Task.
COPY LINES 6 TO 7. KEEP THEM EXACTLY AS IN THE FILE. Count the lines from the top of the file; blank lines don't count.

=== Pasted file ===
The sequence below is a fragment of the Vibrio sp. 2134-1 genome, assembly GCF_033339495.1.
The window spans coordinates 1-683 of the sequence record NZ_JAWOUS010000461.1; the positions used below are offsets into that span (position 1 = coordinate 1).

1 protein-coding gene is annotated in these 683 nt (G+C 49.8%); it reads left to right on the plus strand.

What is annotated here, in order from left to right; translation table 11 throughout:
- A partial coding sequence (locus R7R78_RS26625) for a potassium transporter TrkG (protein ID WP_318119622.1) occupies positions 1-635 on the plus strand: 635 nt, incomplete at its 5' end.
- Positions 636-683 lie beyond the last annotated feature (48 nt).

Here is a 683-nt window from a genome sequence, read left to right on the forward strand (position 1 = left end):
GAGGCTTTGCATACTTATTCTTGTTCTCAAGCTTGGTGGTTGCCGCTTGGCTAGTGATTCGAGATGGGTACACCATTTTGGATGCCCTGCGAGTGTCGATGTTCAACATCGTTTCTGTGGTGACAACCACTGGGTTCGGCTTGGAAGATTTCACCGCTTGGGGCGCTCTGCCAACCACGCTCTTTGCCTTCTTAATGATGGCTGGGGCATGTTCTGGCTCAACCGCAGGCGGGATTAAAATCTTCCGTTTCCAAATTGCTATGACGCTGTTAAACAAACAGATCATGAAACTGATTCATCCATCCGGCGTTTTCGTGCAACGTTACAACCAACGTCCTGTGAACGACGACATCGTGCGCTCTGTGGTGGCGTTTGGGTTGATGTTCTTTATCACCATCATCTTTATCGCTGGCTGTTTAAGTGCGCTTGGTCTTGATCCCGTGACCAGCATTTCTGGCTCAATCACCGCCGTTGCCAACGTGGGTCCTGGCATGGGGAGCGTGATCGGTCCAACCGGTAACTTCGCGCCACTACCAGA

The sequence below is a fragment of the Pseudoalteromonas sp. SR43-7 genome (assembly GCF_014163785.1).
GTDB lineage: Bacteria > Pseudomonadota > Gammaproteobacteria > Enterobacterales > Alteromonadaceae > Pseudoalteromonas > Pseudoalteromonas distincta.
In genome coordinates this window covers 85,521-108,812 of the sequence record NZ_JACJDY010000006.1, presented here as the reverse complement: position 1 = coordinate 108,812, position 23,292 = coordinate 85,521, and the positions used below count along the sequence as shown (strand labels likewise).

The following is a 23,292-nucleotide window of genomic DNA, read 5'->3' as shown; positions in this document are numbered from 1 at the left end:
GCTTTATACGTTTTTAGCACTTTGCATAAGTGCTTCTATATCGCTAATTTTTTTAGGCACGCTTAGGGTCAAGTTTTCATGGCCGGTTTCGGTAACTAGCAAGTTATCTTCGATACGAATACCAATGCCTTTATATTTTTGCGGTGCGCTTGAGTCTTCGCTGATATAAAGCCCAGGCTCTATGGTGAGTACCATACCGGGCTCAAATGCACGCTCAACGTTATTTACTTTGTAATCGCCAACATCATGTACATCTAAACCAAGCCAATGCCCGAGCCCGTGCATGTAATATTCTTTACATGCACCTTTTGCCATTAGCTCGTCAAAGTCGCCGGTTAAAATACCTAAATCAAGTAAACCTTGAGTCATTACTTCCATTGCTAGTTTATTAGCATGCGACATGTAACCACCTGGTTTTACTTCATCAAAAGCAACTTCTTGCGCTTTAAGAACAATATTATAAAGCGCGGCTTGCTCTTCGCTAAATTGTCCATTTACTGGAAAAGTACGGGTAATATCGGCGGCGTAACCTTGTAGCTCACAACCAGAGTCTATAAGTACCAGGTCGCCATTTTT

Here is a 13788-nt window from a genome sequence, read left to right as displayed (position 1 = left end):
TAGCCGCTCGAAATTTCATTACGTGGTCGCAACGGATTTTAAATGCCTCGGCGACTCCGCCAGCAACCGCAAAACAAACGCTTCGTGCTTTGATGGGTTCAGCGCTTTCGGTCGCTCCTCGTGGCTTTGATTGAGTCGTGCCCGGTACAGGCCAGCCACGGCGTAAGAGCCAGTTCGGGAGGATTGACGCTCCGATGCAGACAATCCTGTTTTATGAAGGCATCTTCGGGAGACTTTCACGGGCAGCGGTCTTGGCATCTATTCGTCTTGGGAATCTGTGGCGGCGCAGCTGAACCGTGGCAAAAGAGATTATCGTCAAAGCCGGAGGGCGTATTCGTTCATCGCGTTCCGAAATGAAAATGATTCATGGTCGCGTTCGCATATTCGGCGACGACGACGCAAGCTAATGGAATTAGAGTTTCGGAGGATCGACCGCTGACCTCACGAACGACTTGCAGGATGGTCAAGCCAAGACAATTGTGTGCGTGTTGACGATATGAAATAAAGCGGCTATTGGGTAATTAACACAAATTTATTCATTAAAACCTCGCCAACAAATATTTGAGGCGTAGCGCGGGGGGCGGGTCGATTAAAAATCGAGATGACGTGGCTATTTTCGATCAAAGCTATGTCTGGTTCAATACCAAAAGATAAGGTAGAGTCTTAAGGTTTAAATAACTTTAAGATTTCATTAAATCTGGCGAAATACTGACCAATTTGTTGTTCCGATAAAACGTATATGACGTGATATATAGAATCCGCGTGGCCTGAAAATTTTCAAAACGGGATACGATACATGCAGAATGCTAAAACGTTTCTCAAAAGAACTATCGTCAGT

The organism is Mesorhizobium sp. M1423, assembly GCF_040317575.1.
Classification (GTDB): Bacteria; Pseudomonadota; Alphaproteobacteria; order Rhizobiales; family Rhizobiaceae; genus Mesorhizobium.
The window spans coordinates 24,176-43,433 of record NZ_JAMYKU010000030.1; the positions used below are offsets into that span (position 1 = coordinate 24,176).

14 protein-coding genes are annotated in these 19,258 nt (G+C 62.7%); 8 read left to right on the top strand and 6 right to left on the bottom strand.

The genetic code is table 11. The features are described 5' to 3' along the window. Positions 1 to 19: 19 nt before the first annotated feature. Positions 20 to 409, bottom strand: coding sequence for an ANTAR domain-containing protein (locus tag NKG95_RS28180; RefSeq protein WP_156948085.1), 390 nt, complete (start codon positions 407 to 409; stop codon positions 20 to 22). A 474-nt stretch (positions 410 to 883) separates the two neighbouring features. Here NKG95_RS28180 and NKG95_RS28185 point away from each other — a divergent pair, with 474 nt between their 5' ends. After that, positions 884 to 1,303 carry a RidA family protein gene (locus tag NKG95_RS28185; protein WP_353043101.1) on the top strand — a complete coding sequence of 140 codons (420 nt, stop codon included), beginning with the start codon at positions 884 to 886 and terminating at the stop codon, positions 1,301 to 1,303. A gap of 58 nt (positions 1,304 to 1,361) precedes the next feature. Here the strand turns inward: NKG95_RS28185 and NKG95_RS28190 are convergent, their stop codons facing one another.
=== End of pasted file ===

- Positions 636-683 lie beyond the last annotated feature (48 nt).

Here is a 683-nt window from a genome sequence, read left to right on the forward strand (position 1 = left end):